Ethanol dependence in Drosophila larvae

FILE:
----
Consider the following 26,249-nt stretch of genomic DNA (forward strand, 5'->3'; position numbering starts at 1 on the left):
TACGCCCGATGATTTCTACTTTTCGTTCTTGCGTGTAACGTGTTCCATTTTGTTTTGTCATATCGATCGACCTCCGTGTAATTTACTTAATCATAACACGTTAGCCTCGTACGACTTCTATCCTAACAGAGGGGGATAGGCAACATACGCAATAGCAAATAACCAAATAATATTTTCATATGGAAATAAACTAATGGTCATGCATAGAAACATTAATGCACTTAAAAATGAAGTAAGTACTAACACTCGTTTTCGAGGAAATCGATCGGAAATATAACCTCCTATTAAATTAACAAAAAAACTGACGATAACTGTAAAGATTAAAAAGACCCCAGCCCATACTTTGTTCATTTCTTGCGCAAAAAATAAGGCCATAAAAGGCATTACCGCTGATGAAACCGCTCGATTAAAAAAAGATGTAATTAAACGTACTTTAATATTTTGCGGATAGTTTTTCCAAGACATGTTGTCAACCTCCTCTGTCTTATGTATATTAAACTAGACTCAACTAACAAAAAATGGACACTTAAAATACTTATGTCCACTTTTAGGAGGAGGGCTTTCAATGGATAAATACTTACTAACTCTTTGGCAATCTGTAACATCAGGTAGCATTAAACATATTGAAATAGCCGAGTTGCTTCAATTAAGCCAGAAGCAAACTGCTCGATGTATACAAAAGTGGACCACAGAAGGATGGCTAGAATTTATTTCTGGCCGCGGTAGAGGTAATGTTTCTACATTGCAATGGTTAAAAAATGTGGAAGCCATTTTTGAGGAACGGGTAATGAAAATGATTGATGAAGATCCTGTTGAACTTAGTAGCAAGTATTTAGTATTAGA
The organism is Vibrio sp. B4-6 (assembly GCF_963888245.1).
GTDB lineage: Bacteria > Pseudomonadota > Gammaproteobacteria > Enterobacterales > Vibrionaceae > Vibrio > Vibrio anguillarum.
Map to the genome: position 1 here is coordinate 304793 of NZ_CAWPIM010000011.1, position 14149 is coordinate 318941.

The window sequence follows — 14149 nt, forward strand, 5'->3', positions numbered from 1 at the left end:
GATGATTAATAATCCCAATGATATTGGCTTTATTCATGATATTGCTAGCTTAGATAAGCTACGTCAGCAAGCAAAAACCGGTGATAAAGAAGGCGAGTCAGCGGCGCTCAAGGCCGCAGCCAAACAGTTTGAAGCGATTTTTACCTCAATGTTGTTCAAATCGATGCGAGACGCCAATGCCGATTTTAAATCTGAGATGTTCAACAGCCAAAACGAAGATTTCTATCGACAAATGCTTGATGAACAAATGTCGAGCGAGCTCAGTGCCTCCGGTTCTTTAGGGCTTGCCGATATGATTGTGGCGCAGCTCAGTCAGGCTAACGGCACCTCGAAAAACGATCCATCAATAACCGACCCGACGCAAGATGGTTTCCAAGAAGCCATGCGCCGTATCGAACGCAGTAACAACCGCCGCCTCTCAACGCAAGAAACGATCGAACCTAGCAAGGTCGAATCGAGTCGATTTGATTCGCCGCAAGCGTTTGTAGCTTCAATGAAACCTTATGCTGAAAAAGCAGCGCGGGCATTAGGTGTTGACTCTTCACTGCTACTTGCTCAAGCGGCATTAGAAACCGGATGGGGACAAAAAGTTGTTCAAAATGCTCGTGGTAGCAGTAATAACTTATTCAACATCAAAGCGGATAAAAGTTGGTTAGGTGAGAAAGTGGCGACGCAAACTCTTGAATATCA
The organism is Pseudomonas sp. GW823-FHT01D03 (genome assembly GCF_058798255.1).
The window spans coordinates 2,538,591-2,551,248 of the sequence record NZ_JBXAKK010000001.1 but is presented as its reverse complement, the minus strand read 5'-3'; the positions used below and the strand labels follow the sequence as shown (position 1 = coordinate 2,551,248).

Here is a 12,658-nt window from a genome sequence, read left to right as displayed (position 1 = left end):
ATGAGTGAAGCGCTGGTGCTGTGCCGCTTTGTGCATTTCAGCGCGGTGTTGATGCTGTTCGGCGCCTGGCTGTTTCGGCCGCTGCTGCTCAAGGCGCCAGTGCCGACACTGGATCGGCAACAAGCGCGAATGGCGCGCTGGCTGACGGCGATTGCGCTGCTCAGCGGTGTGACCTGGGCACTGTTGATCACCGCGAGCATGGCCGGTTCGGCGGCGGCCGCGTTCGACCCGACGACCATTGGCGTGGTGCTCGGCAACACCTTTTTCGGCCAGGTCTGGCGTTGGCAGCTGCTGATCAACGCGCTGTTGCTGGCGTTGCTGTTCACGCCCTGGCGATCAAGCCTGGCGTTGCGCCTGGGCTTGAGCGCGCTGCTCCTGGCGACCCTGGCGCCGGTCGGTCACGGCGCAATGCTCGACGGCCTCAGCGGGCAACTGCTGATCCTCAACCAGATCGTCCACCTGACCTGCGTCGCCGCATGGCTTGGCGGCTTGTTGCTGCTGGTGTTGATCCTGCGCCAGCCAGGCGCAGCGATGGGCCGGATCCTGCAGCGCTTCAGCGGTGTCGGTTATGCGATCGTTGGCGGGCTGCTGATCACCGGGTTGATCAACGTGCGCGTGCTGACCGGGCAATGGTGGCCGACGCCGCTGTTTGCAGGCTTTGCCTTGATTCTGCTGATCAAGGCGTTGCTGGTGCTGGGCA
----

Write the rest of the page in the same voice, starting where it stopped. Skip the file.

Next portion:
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Addiction to alcohol is a disease of changed behavior that is uniquely human in it's complexity. Because of this, researchers have strived to develop animal models of individual endophenotypes of alcoholism in hopes that the larger picture will eventually come into focus. Recent studies in Drosophila have shown that many complex alcohol-related behaviors are conserved in this genetic model system. The series of projects presented in this dissertation outline the first account of physiological ethanol dependence in Drosophila. We first show that Drosophila larvae are able to form conditioned associations between an aversive heat stimulus and an attractive odor. We then show that an acute, low-dose ethanol exposure disrupts this learning ability. Finally, we present data that demonstrate that larvae adapt to the presence of chronic ethanol to the point that they only perform normally in the learning assay when ethanol is present in the animal. We then propose that the major mechanism for this dependence involves ethanol regulating the acetylation level and therefore expression level of a large number of genes by inhibiting histone deacetylase enzymes. These experiments set the groundwork for the analysis of a network of genes, connected through interactions with histone deacetylase enzymes, that are involved in producing ethanol dependence.